*Erin Monagan*Show bio

Erin has been writing and editing for several years and has a master's degree in fiction writing.

Lesson Transcript

Instructor:
*Erin Monagan*
Show bio

Erin has been writing and editing for several years and has a master's degree in fiction writing.

Remember the classic problem of math horror stories everywhere? You know, where one train leaves Kentucky at 2 p.m. and another leaves Sacramento at 4 p. m.? In this lesson, tame the horror and learn how to solve these problems using differentiation and related rates.
Updated: 01/29/2020

Remember that problem that everybody always makes fun of: If one train leaves Kentucky at 2 p.m. and another leaves Sacramento at 4 p.m., and the alignment of the moons is such that everything is going 5 mph, when will they cross? We're going to do a problem that's similar, but a little more reasonable. Imagine that you have two trains heading toward one another. Train 1 is going eastbound at 30 mph, and Train 2 is headed westbound at 45 mph. They're going to start 100 miles apart. How far apart will they be in one hour? When will they pass one another?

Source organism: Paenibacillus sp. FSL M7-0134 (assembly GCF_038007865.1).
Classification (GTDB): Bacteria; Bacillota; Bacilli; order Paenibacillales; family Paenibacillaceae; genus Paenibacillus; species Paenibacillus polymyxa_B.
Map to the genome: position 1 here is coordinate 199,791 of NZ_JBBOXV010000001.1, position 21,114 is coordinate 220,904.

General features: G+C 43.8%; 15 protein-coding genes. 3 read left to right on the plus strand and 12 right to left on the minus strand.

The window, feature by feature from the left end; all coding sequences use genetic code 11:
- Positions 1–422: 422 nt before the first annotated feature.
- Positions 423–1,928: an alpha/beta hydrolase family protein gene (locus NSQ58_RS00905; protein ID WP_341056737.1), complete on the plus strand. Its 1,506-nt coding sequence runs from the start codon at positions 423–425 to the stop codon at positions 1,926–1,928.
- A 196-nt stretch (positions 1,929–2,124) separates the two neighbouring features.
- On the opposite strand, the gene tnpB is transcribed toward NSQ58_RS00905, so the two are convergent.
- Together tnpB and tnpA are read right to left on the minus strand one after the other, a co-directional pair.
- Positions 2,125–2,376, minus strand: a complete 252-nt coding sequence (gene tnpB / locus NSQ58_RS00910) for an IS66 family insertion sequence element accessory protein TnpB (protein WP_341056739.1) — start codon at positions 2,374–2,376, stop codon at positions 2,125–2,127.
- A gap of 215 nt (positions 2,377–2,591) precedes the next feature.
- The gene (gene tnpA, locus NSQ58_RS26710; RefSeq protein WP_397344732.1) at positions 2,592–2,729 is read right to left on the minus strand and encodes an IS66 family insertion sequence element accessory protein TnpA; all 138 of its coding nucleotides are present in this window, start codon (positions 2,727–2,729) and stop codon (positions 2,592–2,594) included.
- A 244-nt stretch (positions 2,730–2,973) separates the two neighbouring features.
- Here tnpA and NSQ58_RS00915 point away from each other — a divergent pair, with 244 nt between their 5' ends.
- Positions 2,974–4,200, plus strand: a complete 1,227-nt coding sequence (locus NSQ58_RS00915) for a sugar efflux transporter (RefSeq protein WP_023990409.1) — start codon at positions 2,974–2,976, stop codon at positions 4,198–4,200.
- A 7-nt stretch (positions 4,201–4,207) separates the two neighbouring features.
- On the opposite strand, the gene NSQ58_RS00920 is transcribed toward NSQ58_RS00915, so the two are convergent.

Because we want to know how far apart they're going to be and when they pass each other (when the distance between them is zero), we want to write that the distance between them is equal to the position of Train 2 minus the position of Train 1, *l* = *x* sub 2 - *x* sub 1. Now we've got the distance between them, which I'll call *l*. Here we're going to use a **related rate**. We're going to relate the distance between them to each one of their speeds. I'm going to take the derivative of both the left and right side of this equation, and I'll get *dl/dt* (how their distance changes as a function of time) = *dx*(sub 2/*dt*) - *dx*(sub 1/*dt*), how fast Train 2 is going minus how fast Train 1 is going. If I plug in the velocity of Train 2 and the velocity of Train 1, I find that the distance is changing at a rate of -75 mph.